A team of researchers from NTU (Nanyang Technological UNIVERSITY) in Singapore has designed a "smart" device to collect sunlight and transmit it to underground spaces, reducing the need to tap into traditional energy sources for lighting.
In Singapore, the authorities have been studying ways to increase living and productive space for some time. They did it with a huge floor of vertical farms, and evaluated the feasibility of excavating deeper underground to create new spaces for infrastructure, storage and services.
The demand for round-the-clock underground lighting is therefore expected to increase in the future in the Asian state.
Take advantage of sunlight
To develop a sunlight-gathering device that can sustainably meet this need, the NTU team drew inspiration from the magnifying glass, which can be used to focus sunlight on one spot.
How is the device made?
The researchers used a standard acrylic sphere, a single plastic optical fiber (a type of cable that carries a beam of light from one end to the other) and servo motors.
The device is positioned on the ground and concentrates the sunlight in the acrylic sphere. The system allows parallel rays of light to form a sharp focus on the opposite side. Focused sunlight is then collected from the end of a fiber cable and carried underground.
Meanwhile, the servomotors automatically adjust the position of the end of the fiber cable to optimize the amount of sunlight that can be received and carried as the sun moves.
Developed by the assistant professor Yoo Seongwoo of the School of Electrical and Electronics Engineering and Dr. Charu Goel, Principal Research Fellow at NTU's The Photonics Institute, the innovation was reported in the scientific journal Solar Energy earlier this month.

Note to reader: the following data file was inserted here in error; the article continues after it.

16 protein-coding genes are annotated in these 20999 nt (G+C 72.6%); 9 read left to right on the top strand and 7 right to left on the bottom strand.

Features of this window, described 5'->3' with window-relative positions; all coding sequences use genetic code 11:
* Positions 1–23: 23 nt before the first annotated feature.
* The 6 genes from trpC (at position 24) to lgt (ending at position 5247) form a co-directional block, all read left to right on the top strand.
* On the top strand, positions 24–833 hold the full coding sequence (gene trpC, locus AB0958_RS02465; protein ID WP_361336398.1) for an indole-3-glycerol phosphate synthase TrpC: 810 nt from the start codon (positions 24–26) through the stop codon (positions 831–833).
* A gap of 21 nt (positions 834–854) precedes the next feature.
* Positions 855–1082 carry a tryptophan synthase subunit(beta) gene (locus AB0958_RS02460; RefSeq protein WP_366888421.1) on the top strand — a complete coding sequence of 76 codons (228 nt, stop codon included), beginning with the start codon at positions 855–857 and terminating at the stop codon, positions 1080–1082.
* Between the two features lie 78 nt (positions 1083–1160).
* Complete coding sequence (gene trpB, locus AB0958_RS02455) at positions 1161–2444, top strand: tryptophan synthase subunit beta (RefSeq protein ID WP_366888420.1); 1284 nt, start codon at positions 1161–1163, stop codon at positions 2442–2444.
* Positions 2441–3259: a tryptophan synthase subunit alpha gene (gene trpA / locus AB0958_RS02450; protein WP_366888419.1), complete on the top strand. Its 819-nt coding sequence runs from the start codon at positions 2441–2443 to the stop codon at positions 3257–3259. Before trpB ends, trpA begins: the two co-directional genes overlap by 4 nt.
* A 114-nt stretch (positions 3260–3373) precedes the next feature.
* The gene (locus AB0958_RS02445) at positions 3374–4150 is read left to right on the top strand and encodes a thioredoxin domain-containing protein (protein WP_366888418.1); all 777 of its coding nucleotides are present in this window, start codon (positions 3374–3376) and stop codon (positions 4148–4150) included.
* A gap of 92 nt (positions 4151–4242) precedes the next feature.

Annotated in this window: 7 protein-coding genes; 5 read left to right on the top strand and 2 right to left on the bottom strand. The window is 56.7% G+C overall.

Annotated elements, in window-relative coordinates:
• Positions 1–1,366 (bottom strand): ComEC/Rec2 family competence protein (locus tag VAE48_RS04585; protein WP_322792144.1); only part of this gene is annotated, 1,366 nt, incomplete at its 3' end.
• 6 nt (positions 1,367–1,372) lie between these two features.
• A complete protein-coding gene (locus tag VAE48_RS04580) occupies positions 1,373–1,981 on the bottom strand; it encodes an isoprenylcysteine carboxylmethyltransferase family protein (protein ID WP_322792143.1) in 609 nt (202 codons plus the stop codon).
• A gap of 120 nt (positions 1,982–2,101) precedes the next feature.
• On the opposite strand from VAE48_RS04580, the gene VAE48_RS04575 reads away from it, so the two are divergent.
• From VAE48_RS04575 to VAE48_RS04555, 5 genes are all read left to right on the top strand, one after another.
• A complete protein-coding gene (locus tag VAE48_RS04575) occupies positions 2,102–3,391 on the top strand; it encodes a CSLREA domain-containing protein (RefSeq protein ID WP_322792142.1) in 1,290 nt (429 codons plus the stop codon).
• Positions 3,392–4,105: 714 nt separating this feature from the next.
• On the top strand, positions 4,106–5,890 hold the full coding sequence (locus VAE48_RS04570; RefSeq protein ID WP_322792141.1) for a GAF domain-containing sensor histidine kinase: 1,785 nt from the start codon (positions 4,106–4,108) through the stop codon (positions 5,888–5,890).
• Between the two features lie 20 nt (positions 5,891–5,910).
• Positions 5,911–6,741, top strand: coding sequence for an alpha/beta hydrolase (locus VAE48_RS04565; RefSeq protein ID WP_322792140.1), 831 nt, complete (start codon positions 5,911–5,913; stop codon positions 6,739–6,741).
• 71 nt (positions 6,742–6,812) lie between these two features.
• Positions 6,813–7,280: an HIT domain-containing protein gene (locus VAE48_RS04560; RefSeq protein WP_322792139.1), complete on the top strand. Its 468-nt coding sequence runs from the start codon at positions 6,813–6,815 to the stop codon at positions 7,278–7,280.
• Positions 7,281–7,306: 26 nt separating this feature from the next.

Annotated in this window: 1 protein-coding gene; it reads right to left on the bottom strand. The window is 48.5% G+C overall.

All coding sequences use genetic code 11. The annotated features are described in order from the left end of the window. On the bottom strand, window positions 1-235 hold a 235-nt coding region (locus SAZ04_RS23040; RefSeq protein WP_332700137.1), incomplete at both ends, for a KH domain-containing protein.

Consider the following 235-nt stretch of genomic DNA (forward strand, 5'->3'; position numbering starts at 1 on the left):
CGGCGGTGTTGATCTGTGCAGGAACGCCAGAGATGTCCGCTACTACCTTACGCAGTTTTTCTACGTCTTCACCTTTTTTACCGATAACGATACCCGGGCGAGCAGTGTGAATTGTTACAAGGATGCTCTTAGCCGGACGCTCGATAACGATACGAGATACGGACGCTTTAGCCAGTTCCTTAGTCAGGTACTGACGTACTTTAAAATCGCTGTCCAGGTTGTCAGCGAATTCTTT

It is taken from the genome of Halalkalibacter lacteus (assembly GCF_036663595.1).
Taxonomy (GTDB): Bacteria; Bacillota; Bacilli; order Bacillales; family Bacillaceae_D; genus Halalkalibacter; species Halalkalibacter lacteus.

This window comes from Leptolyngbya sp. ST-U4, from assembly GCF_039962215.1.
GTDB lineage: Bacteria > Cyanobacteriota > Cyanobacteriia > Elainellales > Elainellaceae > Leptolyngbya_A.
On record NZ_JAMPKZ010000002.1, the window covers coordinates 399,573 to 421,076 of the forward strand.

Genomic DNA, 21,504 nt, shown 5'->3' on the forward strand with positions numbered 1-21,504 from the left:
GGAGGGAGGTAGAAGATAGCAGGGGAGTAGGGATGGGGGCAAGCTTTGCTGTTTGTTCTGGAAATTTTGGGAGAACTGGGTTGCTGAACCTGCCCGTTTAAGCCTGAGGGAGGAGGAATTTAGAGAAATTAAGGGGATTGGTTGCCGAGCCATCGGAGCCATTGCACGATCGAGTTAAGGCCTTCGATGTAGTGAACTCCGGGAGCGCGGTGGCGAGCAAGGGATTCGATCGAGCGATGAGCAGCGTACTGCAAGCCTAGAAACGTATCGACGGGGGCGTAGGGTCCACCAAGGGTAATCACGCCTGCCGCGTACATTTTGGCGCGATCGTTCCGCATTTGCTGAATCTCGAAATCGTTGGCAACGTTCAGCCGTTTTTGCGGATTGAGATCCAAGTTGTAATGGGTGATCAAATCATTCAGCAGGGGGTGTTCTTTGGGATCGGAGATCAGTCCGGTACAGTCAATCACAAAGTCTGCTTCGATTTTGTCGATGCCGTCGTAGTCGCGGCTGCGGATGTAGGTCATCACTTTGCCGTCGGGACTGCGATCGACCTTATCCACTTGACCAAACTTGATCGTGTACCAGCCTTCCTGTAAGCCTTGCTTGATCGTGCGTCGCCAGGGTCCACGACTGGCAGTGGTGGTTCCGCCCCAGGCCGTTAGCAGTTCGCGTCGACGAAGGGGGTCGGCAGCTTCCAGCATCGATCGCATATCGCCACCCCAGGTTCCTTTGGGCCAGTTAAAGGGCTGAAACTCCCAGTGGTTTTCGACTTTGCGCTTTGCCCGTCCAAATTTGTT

An authentic innovation
The device overcomes several limitations of current solar harvesting technology. In conventional solar concentrators, large curved mirrors are moved by motors to align the mirrors to the sun's rays. The components of these systems are subject to environmental factors such as humidity, which increases the need for maintenance.
The NTU device, however, is designed to use the round shape of the acrylic sphere. This makes it much more compact and easier to manage.
The prototype designed by the researchers weighs 10 kg and has a total height of 50 cm. To protect the sphere from environmental conditions (ultraviolet light, dust, etc.), the researchers built a 3mm thick transparent “cover” out of polycarbonate.
Lamps for night and day lighting
The lead author of the study, prof. Charu Goel he thinks it would be useful to integrate the device into the existing infrastructure.
The NTU team believes the fixture is ideal for mounting as a normal street lamp. It would collect sunlight during the day to illuminate underground spaces and would light up at night using electricity.
In case of rain or overcast skies with little sunlight, an LED bulb installed right next to the emitting end of the fiber cable will automatically light up. This will ensure that the device can illuminate underground spaces throughout the day without interruption.
Sunlight: underground is better than LEDs
In tests in underground environments, the NTU researchers found that the luminous efficacy of the device is 230 lumens / Watt.
This far exceeds commercially available LED bulbs, which have a typical output of 90 lumens / Watt.
The luminous efficacy of this low-cost device can illuminate parking lots, elevators and underground walkways in densely populated cities with sunlight.
It is also easily scalable: since the light capture capacity of the sphere lens is proportional to its size, it is enough to vary the sphere to vary the power.